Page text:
The U.S. city San Diego is using GPS technology to reroute its trucks, cutting costs and pollution emissions. With the help of a new computerized GPS the San Diego Environmental Services Department has streamlined the city’s trash pickup routes, lowered dangerous gas emissions and saved thousands of dollars a day in diesel fuel. City officials say they have cut $671,000 in costs through the rerouting program started a year ago, and they anticipate the savings will increase to $1 million annually as the overhaul expands.
Using internet-based mapping software, the new technology has aided the city in rerouting more than 180 garbage and recycling trucks by concentrating previously scattered trash pickups into compact geographic areas. Workloads, which varied widely in the past, were redistributed to curb overtime costs and reduce employee rivalries for coveted routes — ones with more overtime. Initially, the new program was used to spot inefficiencies in pickup routes, but it is now used by managers to see where all of the city’s trucks and drivers are at any given time, how fast they are moving and whether they missed a trash bin.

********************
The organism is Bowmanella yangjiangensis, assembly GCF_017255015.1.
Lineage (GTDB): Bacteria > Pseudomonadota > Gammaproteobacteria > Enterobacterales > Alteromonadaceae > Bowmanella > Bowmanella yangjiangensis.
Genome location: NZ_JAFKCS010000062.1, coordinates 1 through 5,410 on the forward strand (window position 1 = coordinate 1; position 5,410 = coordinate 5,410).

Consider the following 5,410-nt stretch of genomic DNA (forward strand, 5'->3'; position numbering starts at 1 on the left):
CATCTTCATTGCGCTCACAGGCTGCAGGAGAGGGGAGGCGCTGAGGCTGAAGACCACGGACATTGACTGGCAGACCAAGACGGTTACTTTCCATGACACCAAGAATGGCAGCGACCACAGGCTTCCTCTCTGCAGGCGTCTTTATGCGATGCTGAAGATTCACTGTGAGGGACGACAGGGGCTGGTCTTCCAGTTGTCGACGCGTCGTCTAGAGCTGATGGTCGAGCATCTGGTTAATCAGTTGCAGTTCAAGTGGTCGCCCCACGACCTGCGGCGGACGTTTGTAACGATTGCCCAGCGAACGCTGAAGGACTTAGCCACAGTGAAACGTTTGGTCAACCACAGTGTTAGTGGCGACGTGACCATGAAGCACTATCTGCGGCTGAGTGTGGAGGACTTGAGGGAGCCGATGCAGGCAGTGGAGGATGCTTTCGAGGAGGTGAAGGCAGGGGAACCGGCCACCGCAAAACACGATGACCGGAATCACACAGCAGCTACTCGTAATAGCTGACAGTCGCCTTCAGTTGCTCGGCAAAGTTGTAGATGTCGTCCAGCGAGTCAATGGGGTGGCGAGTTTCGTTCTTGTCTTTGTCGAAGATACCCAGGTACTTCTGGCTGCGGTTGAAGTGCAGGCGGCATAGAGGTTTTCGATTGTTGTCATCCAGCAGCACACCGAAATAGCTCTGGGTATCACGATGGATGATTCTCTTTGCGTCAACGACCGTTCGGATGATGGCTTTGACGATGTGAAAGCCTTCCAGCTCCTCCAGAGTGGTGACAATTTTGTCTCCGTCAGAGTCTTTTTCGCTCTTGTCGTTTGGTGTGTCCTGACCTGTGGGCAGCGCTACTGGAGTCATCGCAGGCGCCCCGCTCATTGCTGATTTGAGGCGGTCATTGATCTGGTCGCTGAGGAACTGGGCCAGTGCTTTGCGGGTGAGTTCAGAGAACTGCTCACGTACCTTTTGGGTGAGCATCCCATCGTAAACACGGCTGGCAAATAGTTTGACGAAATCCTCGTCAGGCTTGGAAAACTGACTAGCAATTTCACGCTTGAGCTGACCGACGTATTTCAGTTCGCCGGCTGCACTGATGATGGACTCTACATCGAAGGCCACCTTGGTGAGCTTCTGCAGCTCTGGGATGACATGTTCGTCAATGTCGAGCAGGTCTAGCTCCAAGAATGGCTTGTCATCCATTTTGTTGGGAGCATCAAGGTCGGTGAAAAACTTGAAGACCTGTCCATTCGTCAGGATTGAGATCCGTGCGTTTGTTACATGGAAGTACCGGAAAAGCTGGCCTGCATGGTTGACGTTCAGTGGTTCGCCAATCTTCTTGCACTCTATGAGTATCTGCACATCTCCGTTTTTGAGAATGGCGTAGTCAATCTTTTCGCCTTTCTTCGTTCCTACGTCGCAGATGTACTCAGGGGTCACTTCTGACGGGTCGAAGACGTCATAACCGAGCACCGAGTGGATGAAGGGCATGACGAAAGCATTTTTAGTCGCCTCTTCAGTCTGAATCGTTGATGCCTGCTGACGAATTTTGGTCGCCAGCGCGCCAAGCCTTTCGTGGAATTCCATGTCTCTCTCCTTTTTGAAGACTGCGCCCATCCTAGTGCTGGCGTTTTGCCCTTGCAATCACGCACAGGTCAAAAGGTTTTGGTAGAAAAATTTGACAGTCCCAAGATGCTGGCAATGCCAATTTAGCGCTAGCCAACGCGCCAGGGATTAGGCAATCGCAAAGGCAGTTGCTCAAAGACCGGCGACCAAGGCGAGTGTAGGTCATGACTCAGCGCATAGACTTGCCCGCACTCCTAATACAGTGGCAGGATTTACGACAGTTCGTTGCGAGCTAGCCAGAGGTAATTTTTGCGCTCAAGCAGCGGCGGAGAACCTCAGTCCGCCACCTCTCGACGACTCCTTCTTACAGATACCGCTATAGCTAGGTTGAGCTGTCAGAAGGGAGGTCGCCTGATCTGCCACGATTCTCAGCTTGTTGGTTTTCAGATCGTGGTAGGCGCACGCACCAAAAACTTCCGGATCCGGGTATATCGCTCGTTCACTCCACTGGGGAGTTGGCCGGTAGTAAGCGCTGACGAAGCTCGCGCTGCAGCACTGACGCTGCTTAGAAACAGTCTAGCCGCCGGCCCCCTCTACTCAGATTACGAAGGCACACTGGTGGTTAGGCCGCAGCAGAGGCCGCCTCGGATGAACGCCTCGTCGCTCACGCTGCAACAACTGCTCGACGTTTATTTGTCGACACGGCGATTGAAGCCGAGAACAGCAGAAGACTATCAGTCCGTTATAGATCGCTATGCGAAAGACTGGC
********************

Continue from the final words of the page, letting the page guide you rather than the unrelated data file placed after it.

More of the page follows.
Organized labor was reluctant at first to support the new system because of its potential for use to discipline employees, but it approved of the rerouting effort after the city offered $1,000 merit bonuses to employees. Perhaps unintentionally, the new system also created a potential buffer for the city against costly lawsuits, and has protected employees from false accusations by the public.